Ketamine, often associated with street drug "Special-K" and also a hospital-grade anesthetic, could be a breakthrough, fast-acting therapy for major depression in a nasal spray form, according to a new study.
But a small "proof of concept" study of 66 people, conducted by Yale Department of Psychiatry and Janssen Research at 11 hospitals around the U.S., suggests a possible remedy.
Within four hours, the 35 people who received esketamine showed rapid improvement of depressive symptoms and suicidal thoughts, with much better scores on a depression symptom scale than the 31 people who received regular care and a placebo nasal spray. After the first dose, only 29 percent of the esketamine group had "common" or "explicit" suicidal thoughts, compared to 58 percent in the group that had received the placebo.
How esketamine could help bridge the 'efficacy gap'
Esketamine and other ketamine derivatives are attracting interest from many doctors because they could be used to bridge the "efficacy gap" -- the time between the appearance of severe depression and the time standard antidepressant drugs begin to have an effect.
Now that this small study has shown the drug’s potential to rapidly help counteract severe depression faster, larger scale studies can now be done.
Esketamine is probably not a long-term solution for the majority of people with depression; after four weeks, the anti-depressant effect was no different than standard care, and there are side effects. Ketamine is known to cause hallucinations and feelings of "dissociation" -- feeling detached from the immediate surroundings, or even from all physical or emotional experiences.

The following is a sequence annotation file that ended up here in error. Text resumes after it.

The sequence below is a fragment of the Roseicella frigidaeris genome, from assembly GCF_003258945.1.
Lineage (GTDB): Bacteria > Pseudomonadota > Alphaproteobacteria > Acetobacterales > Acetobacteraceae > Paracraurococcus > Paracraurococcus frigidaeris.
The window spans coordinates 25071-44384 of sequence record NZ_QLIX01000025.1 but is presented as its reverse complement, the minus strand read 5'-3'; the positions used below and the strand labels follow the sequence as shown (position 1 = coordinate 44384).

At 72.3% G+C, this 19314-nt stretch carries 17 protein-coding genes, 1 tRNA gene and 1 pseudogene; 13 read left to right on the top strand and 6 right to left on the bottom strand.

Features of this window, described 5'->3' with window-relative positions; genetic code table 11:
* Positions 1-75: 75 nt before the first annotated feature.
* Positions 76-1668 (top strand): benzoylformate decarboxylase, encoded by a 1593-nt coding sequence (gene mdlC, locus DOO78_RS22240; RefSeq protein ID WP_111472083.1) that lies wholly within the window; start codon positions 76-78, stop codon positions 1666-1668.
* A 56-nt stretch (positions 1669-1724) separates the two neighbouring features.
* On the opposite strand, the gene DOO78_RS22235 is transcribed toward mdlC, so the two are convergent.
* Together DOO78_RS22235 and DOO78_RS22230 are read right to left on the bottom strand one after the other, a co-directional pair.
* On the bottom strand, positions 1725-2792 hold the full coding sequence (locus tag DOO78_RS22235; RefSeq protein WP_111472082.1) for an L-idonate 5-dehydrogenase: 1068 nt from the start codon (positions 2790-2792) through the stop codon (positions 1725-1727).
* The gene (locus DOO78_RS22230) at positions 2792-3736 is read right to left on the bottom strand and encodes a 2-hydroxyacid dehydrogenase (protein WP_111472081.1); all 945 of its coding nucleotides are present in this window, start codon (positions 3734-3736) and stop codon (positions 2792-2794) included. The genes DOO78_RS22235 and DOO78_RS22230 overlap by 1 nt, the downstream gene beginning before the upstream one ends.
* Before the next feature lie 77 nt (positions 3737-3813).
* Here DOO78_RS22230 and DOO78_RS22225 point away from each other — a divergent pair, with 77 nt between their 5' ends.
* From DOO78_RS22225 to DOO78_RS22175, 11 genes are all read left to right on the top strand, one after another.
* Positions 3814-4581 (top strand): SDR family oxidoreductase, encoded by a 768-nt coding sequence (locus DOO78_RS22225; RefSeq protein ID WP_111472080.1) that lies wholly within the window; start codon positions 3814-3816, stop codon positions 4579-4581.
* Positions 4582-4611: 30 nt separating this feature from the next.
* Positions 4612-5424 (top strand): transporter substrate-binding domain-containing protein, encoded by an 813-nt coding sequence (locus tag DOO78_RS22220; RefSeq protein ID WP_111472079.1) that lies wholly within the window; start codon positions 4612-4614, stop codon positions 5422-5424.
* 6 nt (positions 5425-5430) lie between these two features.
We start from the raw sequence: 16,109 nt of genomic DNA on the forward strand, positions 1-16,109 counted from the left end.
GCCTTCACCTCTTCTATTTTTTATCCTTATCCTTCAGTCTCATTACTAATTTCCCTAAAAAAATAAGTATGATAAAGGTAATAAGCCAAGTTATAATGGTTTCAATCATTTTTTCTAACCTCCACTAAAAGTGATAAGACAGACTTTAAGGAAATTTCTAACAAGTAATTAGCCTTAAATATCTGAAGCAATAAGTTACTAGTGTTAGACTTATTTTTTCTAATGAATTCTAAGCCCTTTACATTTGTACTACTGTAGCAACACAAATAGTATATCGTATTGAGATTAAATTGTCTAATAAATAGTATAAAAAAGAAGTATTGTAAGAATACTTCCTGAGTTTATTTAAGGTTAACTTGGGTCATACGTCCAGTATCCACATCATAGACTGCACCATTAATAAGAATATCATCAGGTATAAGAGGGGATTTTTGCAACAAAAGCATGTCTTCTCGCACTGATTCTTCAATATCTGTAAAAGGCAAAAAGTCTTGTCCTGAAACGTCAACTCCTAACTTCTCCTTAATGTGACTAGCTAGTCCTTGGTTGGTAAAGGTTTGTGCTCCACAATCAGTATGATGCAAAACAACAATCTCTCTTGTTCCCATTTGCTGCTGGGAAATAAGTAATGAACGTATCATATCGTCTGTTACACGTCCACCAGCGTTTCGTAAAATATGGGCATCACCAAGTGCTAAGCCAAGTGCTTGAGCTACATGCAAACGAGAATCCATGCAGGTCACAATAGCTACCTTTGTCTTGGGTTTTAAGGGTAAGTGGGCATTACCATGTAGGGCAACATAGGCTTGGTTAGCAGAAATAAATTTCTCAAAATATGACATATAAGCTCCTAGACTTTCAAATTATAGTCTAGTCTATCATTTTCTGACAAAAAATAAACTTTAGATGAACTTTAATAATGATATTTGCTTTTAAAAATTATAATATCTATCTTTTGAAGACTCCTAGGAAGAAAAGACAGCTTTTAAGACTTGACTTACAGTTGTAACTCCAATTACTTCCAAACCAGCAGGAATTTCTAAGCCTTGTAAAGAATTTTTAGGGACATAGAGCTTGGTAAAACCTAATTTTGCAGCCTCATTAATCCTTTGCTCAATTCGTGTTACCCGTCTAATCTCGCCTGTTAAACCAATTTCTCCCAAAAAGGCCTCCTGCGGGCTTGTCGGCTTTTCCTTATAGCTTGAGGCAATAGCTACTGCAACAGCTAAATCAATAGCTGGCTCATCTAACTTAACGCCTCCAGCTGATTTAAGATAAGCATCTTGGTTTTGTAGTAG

At the doses used in this study, most patients who got esketamine reported this effect after each dose, though their symptoms were less intense with repeat doses. Five of the 35 patients had to stop taking the drug due to other side effects: Agitation, aggression, dizziness and abnormal heart rhythm.
Regulating the use of ketamine to prevent addiction
Prolonged use of ketamine can also lead to addiction. In the world outside the hospital, people abuse ketamine and its derivatives to get high. One of the questions becomes: How can it be safely prescribed to treat depression?
Like oxycodone, the editorial noted that esketamine could become a drug "whose abuse has outweighed their intended therapeutic effect."
The medication can also be highly beneficial, also like oxycodone and other opioid painkillers, when used for the right person and for the right length of time.
"Just as it is considered irresponsible to ask patients to tolerate pain, it is irresponsible to deny a suicidal patient the fullest range of effective interventions," Freedman added in the editorial.
That’s why, if it receives FDA approval, doctors would need to take steps to ensure ketamine would be used responsibly. The first step would likely be to identify patients who will best benefit from the drug: Those with the most severe and treatment-resistant depression.
Just as importantly, individuals prescribed the drug would need to be re-assessed frequently.
Ketamine drugs could be administered in the same fashion. Urine drug screening could be used to ensure that ketamine levels are low enough to actually need a repeat dose. A national registry of esketamine prescriptions could identify those receiving multiple doses from multiple prescribers. Limiting prescriptions to approved facilities might prevent inappropriate use by patients and physicians alike.
Research shows that esketamine could have major potential to help severe depression in people at high risk for suicide or who have not responded to other therapies. With careful study and awareness of its potential downfalls, it may become a valuable component of mental healthcare for people with immediate need.
Dr. Kelly Arps is a resident physician in internal medicine at Johns Hopkins Hospital. Kelly is working with the ABC News Medical Unit.